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I'd like to execute an untrusted js code using runInNewContext in node.js but as far as I see there is no way to limit its execution time. Also it is a sync operation. is there a way to set timeout on it or async version of it that will allow me to control its execution from 'outside'?

UPDATE: running in an external process is no good:

  • takes too much resources
  • more importantly, I need the code to have access to my data/code though sandbox environment
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3 Answers

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I'd like to execute an untrusted js code using runInNewContext in node.js but as far as I see there is no way to limit its execution time. Also it is a sync operation. is there a way to set timeout on it or async version of it that will allow me to control its execution from 'outside'?

I think What you are saying is completely true. I think the only option is to fill an issue with Joyent/Ryan Dahl. Hopefully he/they can come up with something smart or maybe will tell you it is not possible.

From vm.runInNewContext:

Note that running untrusted code is a tricky business requiring great care. To prevent accidental global variable leakage, vm.runInNewContext is quite useful, but safely running untrusted code requires a separate process.

So to do this safely you need to run in external program. I think the "expensive part" can be avoided by preforking.

A single control process is responsible for launching child processes which listen for connections and serve them when they arrive. Apache always tries to maintain several spare or idle server processes, which stand ready to serve incoming requests. In this way, clients do not need to wait for a new child processes to be forked before their requests can be served.

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Run script in external process using dnode or child_process.fork, set deadline timer and kill process if timeout reached or timer if script finished.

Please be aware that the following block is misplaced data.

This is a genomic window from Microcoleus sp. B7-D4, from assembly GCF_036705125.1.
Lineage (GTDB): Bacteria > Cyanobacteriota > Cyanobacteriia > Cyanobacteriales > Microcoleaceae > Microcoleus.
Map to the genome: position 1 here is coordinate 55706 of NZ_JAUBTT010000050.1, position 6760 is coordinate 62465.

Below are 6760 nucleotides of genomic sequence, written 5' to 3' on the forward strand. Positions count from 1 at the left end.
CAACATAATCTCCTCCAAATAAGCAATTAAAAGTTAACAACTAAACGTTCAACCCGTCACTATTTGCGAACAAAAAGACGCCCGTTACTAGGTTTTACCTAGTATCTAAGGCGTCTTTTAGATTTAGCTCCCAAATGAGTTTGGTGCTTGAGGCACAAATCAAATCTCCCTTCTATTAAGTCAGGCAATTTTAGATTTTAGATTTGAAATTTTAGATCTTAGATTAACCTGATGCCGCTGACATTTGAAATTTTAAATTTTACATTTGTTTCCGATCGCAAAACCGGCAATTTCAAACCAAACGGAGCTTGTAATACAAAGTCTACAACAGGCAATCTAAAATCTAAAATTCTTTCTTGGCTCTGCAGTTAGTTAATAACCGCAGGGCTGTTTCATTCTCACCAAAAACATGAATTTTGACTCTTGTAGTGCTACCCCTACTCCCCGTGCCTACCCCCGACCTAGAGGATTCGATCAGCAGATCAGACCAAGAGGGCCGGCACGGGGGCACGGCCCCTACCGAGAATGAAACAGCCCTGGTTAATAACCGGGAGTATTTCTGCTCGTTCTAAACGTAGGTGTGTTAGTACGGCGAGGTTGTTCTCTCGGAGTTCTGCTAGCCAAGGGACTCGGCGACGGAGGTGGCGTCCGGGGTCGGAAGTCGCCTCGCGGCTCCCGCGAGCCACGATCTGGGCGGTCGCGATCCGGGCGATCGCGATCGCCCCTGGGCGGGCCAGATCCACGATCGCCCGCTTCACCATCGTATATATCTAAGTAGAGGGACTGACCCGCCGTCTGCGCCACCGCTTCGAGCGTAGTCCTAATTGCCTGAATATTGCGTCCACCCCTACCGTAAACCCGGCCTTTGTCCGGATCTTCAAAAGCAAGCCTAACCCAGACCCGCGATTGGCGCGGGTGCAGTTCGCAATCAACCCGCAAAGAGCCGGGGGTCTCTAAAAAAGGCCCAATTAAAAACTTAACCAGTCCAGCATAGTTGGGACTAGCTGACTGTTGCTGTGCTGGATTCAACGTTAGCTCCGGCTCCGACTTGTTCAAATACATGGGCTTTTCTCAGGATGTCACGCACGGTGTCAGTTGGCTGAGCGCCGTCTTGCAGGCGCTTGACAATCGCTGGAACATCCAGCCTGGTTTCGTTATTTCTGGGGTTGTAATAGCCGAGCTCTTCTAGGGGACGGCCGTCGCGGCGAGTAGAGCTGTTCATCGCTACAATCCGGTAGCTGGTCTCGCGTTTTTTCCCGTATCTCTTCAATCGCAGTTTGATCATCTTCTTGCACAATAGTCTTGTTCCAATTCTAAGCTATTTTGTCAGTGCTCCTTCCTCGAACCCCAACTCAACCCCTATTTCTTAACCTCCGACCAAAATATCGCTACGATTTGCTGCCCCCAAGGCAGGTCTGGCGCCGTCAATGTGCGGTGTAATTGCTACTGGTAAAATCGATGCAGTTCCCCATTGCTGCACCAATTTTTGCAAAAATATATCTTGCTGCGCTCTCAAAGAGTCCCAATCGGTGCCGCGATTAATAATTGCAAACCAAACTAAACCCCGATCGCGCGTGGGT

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this kind of defies the purpose. I want to run lots of those and I certainly don't want to run a system process per client. also I do need to provide access to my internal functions though sandbox environment –  Vitaly Kushner Jul 11 '11 at 5:50
    
if it's your trusted and non-blocking code then check timer flag on entering any handler and execute handler's callback passing 'timed out' error. If you can't trust the code then external process is the only option. You don't have to start process for each remote call, I don't think it's a problem –  Andrey Sidorov Jul 11 '11 at 7:21
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This is now possible because I added timeout parameter support to the Node vm module. You can simply pass in a millisecond timeout value to runInNewContext() and it will throw an exception if the code does not finish executing in the specified amount of time.

Note, this does not imply any kind of security model for running untrusted code. This simply allows you to timeout code which you do trust or otherwise secure.

var vm = require("vm");

try {
    vm.runInNewContext("while(true) {}", {}, "loop", 1000);
} catch (e) {
    // Exception thrown after 1000ms
}

console.log("finished"); // Will now be executed

Exactly what you would expect:

$ time ./node test.js
finished

real    0m1.069s
user    0m1.047s
sys     0m0.017s
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This doesn't appear to work. –  jamie-wilson 6 hours ago
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